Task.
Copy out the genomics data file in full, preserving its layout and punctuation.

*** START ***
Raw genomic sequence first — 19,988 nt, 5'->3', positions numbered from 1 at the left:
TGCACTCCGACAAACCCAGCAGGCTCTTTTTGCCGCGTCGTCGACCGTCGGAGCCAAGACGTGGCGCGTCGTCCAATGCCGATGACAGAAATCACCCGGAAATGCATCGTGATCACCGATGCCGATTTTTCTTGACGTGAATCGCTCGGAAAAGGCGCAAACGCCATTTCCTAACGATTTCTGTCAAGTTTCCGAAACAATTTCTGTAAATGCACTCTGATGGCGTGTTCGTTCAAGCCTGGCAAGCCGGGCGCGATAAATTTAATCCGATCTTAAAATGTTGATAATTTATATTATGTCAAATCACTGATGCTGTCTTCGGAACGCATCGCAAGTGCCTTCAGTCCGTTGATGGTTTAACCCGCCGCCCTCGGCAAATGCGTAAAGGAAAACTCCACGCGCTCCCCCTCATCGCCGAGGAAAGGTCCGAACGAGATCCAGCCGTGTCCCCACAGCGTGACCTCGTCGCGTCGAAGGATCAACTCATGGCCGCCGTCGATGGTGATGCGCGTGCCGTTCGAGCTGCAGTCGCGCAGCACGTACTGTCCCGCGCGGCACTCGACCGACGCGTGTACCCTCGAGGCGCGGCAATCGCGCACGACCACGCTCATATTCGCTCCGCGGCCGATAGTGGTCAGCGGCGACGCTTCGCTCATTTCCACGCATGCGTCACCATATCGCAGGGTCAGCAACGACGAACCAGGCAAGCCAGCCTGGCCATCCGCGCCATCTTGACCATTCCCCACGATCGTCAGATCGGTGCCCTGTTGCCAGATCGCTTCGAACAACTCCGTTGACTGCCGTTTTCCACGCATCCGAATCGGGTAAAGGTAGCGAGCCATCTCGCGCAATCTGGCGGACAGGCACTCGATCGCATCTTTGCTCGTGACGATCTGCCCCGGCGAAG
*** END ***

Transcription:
Raw genomic sequence first — 19,988 nt, 5'->3', positions numbered from 1 at the left:
TGCACTCCGACAAACCCAGCAGGCTCTTTTTGCCGCGTCGTCGACCGTCGGAGCCAAGACGTGGCGCGTCGTCCAATGCCGATGACAGAAATCACCCGGAAATGCATCGTGATCACCGATGCCGATTTTTCTTGACGTGAATCGCTCGGAAAAGGCGCAAACGCCATTTCCTAACGATTTCTGTCAAGTTTCCGAAACAATTTCTGTAAATGCACTCTGATGGCGTGTTCGTTCAAGCCTGGCAAGCCGGGCGCGATAAATTTAATCCGATCTTAAAATGTTGATAATTTATATTATGTCAAATCACTGATGCTGTCTTCGGAACGCATCGCAAGTGCCTTCAGTCCGTTGATGGTTTAACCCGCCGCCCTCGGCAAATGCGTAAAGGAAAACTCCACGCGCTCCCCCTCATCGCCGAGGAAAGGTCCGAACGAGATCCAGCCGTGTCCCCACAGCGTGACCTCGTCGCGTCGAAGGATCAACTCATGGCCGCCGTCGATGGTGATGCGCGTGCCGTTCGAGCTGCAGTCGCGCAGCACGTACTGTCCCGCGCGGCACTCGACCGACGCGTGTACCCTCGAGGCGCGGCAATCGCGCACGACCACGCTCATATTCGCTCCGCGGCCGATAGTGGTCAGCGGCGACGCTTCGCTCATTTCCACGCATGCGTCACCATATCGCAGGGTCAGCAACGACGAACCAGGCAAGCCAGCCTGGCCATCCGCGCCATCTTGACCATTCCCCACGATCGTCAGATCGGTGCCCTGTTGCCAGATCGCTTCGAACAACTCCGTTGACTGCCGTTTTCCACGCATCCGAATCGGGTAAAGGTAGCGAGCCATCTCGCGCAATCTGGCGGACAGGCACTCGATCGCATCTTTGCTCGTGACGATCTGCCCCGGCGAAG